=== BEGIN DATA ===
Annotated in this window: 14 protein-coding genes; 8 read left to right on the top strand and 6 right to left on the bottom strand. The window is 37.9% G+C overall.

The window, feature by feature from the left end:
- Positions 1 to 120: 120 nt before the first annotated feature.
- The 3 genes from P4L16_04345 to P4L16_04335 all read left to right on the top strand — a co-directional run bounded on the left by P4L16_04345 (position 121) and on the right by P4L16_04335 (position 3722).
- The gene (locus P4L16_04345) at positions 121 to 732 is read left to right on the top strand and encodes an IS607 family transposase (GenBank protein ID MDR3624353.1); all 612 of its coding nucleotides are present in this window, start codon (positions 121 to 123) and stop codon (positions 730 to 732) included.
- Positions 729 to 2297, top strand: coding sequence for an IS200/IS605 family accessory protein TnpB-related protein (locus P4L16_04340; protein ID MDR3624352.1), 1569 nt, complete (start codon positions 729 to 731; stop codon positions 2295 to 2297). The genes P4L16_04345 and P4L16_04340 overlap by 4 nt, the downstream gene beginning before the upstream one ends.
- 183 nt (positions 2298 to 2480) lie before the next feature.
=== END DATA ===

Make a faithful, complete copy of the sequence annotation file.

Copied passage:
Annotated in this window: 14 protein-coding genes; 8 read left to right on the top strand and 6 right to left on the bottom strand. The window is 37.9% G+C overall.

The window, feature by feature from the left end:
- Positions 1 to 120: 120 nt before the first annotated feature.
- The 3 genes from P4L16_04345 to P4L16_04335 all read left to right on the top strand — a co-directional run bounded on the left by P4L16_04345 (position 121) and on the right by P4L16_04335 (position 3722).
- The gene (locus P4L16_04345) at positions 121 to 732 is read left to right on the top strand and encodes an IS607 family transposase (GenBank protein ID MDR3624353.1); all 612 of its coding nucleotides are present in this window, start codon (positions 121 to 123) and stop codon (positions 730 to 732) included.
- Positions 729 to 2297, top strand: coding sequence for an IS200/IS605 family accessory protein TnpB-related protein (locus P4L16_04340; protein ID MDR3624352.1), 1569 nt, complete (start codon positions 729 to 731; stop codon positions 2295 to 2297). The genes P4L16_04345 and P4L16_04340 overlap by 4 nt, the downstream gene beginning before the upstream one ends.
- 183 nt (positions 2298 to 2480) lie before the next feature.